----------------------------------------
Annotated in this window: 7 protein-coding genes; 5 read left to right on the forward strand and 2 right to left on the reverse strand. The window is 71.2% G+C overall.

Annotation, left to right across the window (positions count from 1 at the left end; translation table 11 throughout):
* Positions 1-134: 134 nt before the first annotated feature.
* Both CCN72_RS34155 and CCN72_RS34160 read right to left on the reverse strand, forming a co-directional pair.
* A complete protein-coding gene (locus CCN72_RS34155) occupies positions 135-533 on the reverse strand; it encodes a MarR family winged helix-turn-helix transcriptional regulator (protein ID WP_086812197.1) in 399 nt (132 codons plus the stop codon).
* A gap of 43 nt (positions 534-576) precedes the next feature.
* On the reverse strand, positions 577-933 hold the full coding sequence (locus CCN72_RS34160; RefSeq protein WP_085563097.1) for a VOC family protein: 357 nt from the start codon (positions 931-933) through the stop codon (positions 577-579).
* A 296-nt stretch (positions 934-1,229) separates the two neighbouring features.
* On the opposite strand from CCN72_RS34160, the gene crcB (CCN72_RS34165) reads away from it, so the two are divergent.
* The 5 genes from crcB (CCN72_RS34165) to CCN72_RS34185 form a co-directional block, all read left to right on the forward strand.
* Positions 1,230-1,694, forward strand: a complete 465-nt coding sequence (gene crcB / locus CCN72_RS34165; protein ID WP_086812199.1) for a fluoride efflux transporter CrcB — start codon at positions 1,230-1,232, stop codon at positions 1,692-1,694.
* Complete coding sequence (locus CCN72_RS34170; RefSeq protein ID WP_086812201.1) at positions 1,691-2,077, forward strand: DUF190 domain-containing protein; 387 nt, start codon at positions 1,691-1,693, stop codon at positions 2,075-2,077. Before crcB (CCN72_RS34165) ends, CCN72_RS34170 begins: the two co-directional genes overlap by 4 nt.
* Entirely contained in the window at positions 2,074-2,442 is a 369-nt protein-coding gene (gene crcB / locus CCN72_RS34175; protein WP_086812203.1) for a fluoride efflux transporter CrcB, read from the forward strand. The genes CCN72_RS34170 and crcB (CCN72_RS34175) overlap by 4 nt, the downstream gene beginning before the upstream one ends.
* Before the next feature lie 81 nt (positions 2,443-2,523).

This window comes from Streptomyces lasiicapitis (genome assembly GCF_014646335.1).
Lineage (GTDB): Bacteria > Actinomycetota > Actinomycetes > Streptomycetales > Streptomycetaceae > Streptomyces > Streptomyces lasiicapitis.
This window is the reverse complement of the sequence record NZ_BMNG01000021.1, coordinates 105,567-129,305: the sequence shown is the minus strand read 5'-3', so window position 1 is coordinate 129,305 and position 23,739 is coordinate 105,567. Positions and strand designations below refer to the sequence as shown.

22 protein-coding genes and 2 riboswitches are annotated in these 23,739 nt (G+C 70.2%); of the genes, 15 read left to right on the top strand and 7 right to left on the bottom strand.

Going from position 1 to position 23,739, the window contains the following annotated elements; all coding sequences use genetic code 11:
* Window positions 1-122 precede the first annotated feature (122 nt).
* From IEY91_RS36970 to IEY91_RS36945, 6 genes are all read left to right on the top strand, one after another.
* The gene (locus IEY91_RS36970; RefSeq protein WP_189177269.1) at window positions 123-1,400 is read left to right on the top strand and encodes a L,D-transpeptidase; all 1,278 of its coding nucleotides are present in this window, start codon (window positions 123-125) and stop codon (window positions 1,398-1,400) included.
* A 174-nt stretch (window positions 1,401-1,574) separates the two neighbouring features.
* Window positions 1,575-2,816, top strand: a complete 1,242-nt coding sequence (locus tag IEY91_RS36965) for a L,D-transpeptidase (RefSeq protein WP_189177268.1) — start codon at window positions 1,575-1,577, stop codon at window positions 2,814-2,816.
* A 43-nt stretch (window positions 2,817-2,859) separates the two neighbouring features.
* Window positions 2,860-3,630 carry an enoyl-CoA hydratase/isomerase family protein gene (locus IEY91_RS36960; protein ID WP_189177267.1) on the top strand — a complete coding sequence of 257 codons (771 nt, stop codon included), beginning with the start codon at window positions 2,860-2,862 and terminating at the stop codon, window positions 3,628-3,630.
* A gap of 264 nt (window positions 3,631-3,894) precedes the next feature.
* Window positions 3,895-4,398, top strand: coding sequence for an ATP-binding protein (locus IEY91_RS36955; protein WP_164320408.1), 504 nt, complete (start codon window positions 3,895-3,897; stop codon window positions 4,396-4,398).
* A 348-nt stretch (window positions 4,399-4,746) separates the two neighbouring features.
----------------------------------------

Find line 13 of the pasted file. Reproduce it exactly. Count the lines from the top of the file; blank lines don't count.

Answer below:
* Entirely contained in the window at positions 2,074-2,442 is a 369-nt protein-coding gene (gene crcB / locus CCN72_RS34175; protein WP_086812203.1) for a fluoride efflux transporter CrcB, read from the forward strand. The genes CCN72_RS34170 and crcB (CCN72_RS34175) overlap by 4 nt, the downstream gene beginning before the upstream one ends.